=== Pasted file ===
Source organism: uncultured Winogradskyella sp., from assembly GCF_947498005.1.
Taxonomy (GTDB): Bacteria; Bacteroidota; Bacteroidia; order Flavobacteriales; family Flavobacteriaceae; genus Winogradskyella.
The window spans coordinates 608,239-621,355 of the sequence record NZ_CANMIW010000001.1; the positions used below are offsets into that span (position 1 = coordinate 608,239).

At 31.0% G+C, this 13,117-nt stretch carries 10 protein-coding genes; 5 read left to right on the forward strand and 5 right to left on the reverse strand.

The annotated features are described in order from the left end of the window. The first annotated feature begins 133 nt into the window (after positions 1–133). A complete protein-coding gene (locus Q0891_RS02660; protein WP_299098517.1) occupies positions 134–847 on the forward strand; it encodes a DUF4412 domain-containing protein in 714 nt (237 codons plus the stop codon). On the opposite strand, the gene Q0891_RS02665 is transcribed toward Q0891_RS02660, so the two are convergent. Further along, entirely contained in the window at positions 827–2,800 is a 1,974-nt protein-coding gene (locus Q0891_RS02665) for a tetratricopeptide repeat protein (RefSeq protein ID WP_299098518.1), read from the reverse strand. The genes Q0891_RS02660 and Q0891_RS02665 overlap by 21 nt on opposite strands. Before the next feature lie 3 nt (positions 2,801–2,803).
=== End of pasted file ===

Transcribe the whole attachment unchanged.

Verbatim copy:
Source organism: uncultured Winogradskyella sp., from assembly GCF_947498005.1.
Taxonomy (GTDB): Bacteria; Bacteroidota; Bacteroidia; order Flavobacteriales; family Flavobacteriaceae; genus Winogradskyella.
The window spans coordinates 608,239-621,355 of the sequence record NZ_CANMIW010000001.1; the positions used below are offsets into that span (position 1 = coordinate 608,239).

At 31.0% G+C, this 13,117-nt stretch carries 10 protein-coding genes; 5 read left to right on the forward strand and 5 right to left on the reverse strand.

The annotated features are described in order from the left end of the window. The first annotated feature begins 133 nt into the window (after positions 1–133). A complete protein-coding gene (locus Q0891_RS02660; protein WP_299098517.1) occupies positions 134–847 on the forward strand; it encodes a DUF4412 domain-containing protein in 714 nt (237 codons plus the stop codon). On the opposite strand, the gene Q0891_RS02665 is transcribed toward Q0891_RS02660, so the two are convergent. Further along, entirely contained in the window at positions 827–2,800 is a 1,974-nt protein-coding gene (locus Q0891_RS02665) for a tetratricopeptide repeat protein (RefSeq protein ID WP_299098518.1), read from the reverse strand. The genes Q0891_RS02660 and Q0891_RS02665 overlap by 21 nt on opposite strands. Before the next feature lie 3 nt (positions 2,801–2,803).